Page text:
Northrop Grumman Teased Us With Its New Stealth Bomber

Expert aerospace trolling

Northrop Grumman Teased Us With Its New Stealth Bomber Northrop Grumman Teased Us With Its New Stealth Bomber

Uncategorized January 26, 2015 1

Look closely at Northrop Grumman’s latest TV commercial, because it appears to include just a hint of the company’s top-secret new stealth bomber. “At... Northrop Grumman Teased Us With Its New Stealth Bomber

Look closely at Northrop Grumman’s latest TV commercial, because it appears to include just a hint of the company’s top-secret new stealth bomber.

“At Northrop Grumman, we’ve always been at the forefront of innovation,” a deep voice intones as seven decades worth of the company’s warplanes zoom across the screen. A YB-49 bomber prototype. An F-14 fighter. A B-2 stealth bomber. An X-47B attack drone demonstrator.

And at the end of the 30-second spot, an unseen warplane casts an indistinct shadow on shifting clouds. “And when the world asked for the future … ” the narrator proclaims, trailing off without identifying the mystery craft.

For good reason. Because at the moment, the major program Northrop is pursuing is also one of the most secretive in the world—the U.S. Air Force’s $50-billion effort to produce up to 100 new stealth bombers to begin replacing today’s B-52s, B-1s and B-2s.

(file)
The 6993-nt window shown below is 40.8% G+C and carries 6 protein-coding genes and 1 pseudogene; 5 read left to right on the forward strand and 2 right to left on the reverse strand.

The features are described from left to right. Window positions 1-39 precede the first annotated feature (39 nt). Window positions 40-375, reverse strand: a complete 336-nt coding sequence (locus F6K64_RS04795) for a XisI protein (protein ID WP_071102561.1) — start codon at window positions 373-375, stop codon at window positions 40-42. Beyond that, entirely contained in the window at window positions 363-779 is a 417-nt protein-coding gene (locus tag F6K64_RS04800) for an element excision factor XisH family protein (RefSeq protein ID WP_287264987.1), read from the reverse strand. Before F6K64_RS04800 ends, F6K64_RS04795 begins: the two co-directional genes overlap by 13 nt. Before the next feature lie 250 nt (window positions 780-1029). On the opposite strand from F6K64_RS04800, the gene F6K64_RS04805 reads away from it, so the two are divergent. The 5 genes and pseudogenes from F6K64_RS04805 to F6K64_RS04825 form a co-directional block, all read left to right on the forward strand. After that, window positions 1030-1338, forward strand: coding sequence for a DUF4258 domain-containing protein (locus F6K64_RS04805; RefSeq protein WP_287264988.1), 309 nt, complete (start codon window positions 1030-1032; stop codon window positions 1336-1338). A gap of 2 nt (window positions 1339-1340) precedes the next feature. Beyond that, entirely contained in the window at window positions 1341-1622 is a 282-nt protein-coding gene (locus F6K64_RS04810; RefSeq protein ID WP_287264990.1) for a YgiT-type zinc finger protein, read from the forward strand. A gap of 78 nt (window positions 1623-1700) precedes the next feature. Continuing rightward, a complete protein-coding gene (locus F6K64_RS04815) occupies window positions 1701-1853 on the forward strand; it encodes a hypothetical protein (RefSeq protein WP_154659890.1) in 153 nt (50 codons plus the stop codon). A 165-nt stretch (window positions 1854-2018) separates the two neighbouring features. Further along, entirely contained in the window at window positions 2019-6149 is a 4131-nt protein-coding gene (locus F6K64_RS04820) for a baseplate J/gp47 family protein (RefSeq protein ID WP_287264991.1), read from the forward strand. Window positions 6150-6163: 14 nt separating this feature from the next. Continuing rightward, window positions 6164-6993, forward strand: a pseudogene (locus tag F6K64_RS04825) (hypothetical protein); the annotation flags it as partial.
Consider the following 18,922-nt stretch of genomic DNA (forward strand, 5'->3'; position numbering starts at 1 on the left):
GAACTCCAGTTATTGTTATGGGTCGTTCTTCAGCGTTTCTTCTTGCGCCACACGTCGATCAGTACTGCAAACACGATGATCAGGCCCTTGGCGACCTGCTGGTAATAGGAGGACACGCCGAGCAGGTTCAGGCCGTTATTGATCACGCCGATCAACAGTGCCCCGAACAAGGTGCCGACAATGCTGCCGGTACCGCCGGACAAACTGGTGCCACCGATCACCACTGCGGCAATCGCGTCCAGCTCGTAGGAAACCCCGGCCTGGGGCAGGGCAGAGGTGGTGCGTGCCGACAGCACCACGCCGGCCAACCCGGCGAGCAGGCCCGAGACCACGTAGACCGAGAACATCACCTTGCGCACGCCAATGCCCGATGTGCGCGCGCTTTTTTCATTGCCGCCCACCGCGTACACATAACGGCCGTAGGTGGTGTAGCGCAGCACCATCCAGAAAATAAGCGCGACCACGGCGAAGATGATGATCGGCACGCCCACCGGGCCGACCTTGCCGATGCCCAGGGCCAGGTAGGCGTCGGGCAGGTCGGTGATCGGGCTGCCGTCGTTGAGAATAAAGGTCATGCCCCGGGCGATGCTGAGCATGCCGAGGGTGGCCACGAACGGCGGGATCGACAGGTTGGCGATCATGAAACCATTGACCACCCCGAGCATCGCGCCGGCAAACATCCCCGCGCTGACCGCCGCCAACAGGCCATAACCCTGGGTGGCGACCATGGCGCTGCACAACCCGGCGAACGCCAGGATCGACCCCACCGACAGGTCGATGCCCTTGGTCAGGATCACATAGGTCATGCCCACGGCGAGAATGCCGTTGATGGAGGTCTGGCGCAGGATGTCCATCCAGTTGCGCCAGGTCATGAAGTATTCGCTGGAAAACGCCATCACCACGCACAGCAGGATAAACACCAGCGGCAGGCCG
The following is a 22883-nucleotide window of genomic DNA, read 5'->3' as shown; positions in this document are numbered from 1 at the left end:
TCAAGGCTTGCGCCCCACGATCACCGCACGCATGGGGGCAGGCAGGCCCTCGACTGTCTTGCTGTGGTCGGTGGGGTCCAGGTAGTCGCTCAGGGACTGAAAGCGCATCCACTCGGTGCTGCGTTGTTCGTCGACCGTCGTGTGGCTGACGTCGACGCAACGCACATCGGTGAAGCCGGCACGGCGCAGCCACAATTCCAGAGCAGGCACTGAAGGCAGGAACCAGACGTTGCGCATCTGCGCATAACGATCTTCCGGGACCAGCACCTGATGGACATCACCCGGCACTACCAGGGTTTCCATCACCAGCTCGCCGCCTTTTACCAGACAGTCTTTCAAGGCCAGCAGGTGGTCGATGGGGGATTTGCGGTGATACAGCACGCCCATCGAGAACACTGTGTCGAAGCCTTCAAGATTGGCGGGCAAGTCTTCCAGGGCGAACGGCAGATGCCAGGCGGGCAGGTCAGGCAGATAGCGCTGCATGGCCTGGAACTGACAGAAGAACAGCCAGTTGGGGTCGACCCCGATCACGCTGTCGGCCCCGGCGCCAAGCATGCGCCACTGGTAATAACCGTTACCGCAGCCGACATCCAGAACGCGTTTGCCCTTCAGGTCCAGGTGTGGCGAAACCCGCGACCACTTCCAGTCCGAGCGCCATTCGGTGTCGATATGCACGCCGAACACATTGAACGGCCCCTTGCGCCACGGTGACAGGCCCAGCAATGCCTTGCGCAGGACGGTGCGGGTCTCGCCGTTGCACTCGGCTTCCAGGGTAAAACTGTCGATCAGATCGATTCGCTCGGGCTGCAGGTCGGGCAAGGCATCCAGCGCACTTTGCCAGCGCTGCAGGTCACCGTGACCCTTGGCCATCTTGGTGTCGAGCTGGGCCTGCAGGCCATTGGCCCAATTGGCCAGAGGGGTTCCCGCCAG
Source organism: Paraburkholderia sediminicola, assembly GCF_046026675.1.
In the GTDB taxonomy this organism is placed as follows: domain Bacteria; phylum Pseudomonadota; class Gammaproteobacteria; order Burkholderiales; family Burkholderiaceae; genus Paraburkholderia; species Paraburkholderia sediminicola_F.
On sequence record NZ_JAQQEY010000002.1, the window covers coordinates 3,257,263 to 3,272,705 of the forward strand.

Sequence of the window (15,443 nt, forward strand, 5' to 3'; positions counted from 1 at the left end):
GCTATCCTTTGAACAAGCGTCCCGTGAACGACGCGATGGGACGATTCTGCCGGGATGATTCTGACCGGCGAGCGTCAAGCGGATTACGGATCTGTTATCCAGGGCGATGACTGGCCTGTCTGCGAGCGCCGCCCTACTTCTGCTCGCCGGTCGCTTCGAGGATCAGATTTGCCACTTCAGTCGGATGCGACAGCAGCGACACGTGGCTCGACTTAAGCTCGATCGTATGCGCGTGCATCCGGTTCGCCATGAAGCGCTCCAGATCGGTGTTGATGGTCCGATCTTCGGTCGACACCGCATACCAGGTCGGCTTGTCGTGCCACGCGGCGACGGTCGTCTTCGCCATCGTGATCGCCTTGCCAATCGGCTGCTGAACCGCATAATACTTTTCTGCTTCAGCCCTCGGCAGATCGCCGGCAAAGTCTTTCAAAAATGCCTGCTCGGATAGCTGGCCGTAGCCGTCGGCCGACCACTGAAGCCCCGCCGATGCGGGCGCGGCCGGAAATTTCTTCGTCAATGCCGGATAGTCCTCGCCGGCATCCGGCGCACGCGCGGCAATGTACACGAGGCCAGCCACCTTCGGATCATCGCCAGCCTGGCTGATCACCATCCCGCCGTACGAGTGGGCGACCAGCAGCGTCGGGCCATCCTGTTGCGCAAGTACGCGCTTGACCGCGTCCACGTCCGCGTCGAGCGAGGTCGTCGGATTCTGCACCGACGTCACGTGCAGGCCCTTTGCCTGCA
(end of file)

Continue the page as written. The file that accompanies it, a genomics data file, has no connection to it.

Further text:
The flying branch plans to pick, sometime in the next couple months, a contractor to develop the new Long Range Strike Bomber. Boeing and Lockheed Martin have teamed up to offer a joint design. But Northrop, with its recent experience building the B-2 and the reams of useful data it’s gleaned from the X-47B, seems poised to win.

Indeed, there are indications that Northrop has already built a flying prototype of the new bomber. The company even patented some basic blueprints back in 2009 that might indicate the warplane’s rough outline.

But Northrop can’t just come out and show us the design in any detail—not until the Air Force finally decides who’s going to build the thing and gives the contractor permission to make it public.

So instead the commercial teases us with this flitting shadow. But if you squint and tilt your head, it’s possible to see in the shadow the same basic elements that appear in some of the 2009 patents. A cranked flying-wing shape. Possible nose canards.

Just enough to get us aviation nerds excited. Well done, Northrop. Well done.

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